The biggest impact to global temperatures tends to come about two to four months after an El Niño peaks, which typically happens during the Northern Hemisphere winter. (An El Niño event usually peters out by March of the year after it develops.) That background seasonal climate helps determine what the impacts of the El Niño are.
“The seasonality — what the weather and the climate is typically at that time of year — is important to how ENSO impacts it,” Goddard said. So knowing when El Niño will kick in is key to anticipating economic and societal impacts.
In general, most of the impacts of El Niño come during its winter peak, particularly for the U.S. That’s because the Pacific jet stream is weaker in the summer, so any changes to it make less of a difference than for the stronger winter jet stream, said NCEP forecaster Michelle L’Heureux.
Californians are hoping that the El Niño will bring enhanced winter rains, to make up for the disappointing rainy seasons of the past 3 years, which has left the entire state in high levels of drought. But the El Niño rains in Southern California are best correlated with strong El Niños. Right now it is not expected that this one will be strong, but even a moderate El Niño could mean that the area sees something closer to a normal rainy season, Barnston said.
Some places do see their biggest impacts outside of the Northern Hemisphere winter: Dryness that can affect Africa’s Sahel and damage agriculture there tends to occur from July to September (meaning the area could avoid much of this impact if the El Niño doesn’t fully develop soon).
The climate impacts typically associated with an El Niño during the months of June, July, and August.
Click image to enlarge. Credit: NOAA
In general, the Southern Hemisphere tends to see more year-round effects than the Northern Hemisphere, L’Heureux said, because El Niño peaks during their summer, though their strongest effects also come during their winter.
The impacts in Southern Hemisphere locales like Australia and Indonesia are also more instantaneous than those in the U.S. because of their proximity to the region where El Niño originates. They also see stronger, more robust impacts.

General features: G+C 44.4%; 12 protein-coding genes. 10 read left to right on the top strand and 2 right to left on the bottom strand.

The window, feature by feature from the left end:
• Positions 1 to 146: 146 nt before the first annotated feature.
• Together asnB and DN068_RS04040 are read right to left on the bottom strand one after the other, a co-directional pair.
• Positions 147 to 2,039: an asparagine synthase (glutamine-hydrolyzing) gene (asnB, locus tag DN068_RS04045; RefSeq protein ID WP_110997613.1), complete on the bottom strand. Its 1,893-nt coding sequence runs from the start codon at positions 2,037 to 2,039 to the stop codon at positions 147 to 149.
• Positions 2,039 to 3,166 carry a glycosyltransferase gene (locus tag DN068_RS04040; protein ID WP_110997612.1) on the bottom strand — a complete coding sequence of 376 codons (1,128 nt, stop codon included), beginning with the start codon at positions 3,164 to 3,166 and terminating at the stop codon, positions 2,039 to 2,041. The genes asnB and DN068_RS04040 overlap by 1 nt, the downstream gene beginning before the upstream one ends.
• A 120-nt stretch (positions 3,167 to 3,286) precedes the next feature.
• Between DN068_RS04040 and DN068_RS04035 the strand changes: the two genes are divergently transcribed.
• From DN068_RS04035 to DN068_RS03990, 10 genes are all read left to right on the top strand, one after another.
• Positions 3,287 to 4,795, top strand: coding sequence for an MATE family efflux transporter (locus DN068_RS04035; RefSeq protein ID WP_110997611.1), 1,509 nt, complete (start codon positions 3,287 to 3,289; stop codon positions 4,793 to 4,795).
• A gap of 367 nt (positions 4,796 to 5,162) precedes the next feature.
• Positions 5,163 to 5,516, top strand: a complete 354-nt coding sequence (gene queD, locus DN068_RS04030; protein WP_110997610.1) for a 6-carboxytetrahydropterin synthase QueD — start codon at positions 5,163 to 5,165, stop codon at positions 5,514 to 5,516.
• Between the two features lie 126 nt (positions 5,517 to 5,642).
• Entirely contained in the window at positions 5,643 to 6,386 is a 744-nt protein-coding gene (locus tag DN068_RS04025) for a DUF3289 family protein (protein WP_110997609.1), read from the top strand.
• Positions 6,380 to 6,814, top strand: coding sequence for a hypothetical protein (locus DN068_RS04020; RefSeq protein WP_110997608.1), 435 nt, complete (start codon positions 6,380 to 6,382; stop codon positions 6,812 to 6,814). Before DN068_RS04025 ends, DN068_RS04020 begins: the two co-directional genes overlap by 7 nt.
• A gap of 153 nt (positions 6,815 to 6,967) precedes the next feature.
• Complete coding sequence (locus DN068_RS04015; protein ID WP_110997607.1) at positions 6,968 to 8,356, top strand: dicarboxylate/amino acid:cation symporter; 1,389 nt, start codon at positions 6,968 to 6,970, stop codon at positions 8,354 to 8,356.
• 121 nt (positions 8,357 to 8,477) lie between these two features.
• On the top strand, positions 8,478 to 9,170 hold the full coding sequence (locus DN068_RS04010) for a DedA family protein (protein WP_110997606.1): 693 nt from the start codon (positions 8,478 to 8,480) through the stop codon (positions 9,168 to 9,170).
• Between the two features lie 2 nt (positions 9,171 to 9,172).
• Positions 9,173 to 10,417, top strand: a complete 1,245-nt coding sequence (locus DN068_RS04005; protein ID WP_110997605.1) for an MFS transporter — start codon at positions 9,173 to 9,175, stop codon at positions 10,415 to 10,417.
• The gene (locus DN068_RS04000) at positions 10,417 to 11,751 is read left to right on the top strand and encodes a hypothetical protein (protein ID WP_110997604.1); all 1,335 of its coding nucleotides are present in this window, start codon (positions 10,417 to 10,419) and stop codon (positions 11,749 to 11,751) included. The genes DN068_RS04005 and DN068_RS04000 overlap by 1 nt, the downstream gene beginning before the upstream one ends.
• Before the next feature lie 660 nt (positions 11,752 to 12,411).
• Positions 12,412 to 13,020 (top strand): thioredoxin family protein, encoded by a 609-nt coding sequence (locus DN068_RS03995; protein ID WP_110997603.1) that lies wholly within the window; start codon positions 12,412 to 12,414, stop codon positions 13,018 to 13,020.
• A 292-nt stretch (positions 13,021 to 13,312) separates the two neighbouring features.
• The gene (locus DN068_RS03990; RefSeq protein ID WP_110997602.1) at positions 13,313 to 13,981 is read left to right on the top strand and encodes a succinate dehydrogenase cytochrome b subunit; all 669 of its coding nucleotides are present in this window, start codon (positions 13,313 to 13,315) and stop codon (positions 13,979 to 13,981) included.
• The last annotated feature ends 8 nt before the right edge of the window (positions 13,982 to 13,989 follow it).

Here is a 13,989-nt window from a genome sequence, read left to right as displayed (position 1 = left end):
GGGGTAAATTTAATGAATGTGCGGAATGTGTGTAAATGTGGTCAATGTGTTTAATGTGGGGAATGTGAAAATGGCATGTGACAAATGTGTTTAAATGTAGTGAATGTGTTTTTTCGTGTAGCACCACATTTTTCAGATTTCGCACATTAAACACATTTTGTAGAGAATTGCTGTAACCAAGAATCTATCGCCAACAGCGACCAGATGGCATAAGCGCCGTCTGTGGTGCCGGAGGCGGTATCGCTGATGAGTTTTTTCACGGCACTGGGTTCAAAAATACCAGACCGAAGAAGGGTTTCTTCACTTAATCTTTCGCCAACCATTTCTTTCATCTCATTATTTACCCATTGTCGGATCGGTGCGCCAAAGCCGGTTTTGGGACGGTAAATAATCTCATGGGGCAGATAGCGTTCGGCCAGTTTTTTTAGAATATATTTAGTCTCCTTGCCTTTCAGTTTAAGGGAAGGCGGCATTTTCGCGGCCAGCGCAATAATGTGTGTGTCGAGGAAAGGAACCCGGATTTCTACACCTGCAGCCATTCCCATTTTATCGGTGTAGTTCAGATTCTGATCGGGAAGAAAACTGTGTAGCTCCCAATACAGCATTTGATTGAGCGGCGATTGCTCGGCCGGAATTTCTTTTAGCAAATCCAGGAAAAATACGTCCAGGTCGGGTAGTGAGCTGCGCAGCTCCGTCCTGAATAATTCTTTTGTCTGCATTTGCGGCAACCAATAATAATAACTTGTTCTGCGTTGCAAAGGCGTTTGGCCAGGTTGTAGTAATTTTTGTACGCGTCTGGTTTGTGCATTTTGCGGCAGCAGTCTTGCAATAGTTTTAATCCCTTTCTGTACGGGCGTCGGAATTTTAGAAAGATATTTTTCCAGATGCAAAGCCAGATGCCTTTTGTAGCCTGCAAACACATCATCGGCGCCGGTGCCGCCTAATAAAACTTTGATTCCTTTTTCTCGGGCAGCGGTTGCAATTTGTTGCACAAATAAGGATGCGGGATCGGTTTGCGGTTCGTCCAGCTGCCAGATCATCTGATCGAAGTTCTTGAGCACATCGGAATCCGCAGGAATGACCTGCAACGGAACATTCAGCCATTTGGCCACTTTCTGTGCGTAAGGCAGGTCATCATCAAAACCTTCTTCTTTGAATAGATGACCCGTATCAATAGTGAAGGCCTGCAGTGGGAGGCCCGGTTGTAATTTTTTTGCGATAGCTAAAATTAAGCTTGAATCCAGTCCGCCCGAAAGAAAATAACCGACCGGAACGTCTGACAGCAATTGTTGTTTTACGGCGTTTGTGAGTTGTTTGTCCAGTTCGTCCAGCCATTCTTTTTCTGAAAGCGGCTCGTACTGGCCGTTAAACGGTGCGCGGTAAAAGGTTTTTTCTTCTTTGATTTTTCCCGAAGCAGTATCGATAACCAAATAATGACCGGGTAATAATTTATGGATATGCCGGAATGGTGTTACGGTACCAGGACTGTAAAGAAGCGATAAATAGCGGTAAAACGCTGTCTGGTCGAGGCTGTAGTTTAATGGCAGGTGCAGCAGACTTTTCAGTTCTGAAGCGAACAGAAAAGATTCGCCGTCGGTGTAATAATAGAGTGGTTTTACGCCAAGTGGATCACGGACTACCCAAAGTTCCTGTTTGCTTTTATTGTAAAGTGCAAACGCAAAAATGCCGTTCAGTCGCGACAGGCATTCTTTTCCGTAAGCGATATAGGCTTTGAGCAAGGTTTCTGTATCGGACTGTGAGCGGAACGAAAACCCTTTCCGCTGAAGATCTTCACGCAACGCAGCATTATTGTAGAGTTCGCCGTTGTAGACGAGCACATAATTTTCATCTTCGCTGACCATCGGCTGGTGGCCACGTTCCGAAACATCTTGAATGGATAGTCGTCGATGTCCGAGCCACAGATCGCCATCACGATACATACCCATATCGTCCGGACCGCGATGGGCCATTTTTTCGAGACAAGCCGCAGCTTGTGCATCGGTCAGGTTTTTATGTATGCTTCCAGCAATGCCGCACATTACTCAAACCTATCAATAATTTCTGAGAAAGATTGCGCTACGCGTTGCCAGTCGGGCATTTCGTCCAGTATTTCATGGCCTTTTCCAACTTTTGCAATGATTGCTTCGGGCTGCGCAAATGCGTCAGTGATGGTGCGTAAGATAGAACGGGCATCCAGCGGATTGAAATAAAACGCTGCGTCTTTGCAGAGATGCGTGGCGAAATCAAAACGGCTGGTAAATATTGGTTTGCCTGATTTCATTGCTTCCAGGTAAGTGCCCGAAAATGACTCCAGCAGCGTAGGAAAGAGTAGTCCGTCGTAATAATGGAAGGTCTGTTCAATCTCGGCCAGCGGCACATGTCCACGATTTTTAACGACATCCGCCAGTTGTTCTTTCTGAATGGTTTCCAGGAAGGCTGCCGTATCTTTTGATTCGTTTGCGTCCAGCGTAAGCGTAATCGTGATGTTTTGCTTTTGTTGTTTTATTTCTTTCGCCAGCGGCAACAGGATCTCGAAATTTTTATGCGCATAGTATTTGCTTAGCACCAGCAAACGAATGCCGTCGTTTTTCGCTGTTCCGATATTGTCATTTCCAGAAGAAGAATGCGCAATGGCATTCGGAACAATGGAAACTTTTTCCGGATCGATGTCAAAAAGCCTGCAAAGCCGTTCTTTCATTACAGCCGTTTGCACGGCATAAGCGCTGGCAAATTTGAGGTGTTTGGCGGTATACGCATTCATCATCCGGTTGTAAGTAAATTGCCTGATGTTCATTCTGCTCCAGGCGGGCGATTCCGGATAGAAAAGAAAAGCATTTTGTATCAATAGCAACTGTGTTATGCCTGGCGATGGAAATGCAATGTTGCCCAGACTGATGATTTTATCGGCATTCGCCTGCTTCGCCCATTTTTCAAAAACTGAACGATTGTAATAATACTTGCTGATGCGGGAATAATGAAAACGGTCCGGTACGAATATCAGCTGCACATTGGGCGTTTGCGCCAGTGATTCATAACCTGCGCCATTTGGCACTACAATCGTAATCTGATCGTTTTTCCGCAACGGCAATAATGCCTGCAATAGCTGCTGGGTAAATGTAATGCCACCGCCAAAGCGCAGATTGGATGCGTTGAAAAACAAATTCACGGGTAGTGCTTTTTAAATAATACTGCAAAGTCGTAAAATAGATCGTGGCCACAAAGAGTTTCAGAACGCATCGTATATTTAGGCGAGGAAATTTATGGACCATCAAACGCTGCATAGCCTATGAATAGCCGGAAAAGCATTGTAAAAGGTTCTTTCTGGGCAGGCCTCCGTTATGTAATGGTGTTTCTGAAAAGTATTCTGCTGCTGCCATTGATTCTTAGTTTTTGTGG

The drier conditions typically seen in both of those spots can increase the odds of damaging wildfires, which come along with economic costs, as well as impacting crop yields. If, for example, drought reduces the Australian wheat crop, that can affect the availability of wheat in food markets as well as food prices, Baethgen said in the IRI video (though wheat from areas that see more rain could offset this). Countries like the U.S. are more resilient in the face of such effects than places like Mozambique, whose agriculture is sensitive to El Niño’s Southern Hemisphere summer effects, Barnston said. Forecasting can help such vulnerable societies prepare for these impacts.
Places that see more rain could see negative as well as positive impacts. A little rain can be helpful in places like southeastern South America, but too much can expose crops to disease. Excessive rains can also have health impacts: In Kenya during the 1998 El Niño, rains caused catastrophic flooding that seriously damaged health infrastructure and spread malaria and Rift Valley fever.
Those impacts are why forecasters like Barnston, Goddard, and L’Heureux are working to better predict El Niños and understand the climate impacts they have. It is also why places like the IRI and the World Meteorological Organizationare working to disseminate what we do know about El Niño and improve communication and coordination between meteorologists and government agencies and officials who would need to prepare for potential impacts.
“There have been major improvements in the understanding of El Niño, its climate effects and associated impacts over the past several decades within and, importantly, outside the scientific community,” said Maxx Dilley, director of the WMO’s Climate Prediction and Adaptation Branch.
An IRI study conducted earlier this year and found, for example, that agricultural interests are increasingly using El Niño forecasts to prepare for future seasons.
There’s still a lot of work to do to be able to predict El Niños further out and understand why some effects only show up sometimes, but if forecasters could take what they know and create better awareness of and preparedness for the impacts that are known, “the El Niño years have a potential to be the least costly to society,” Goddard said.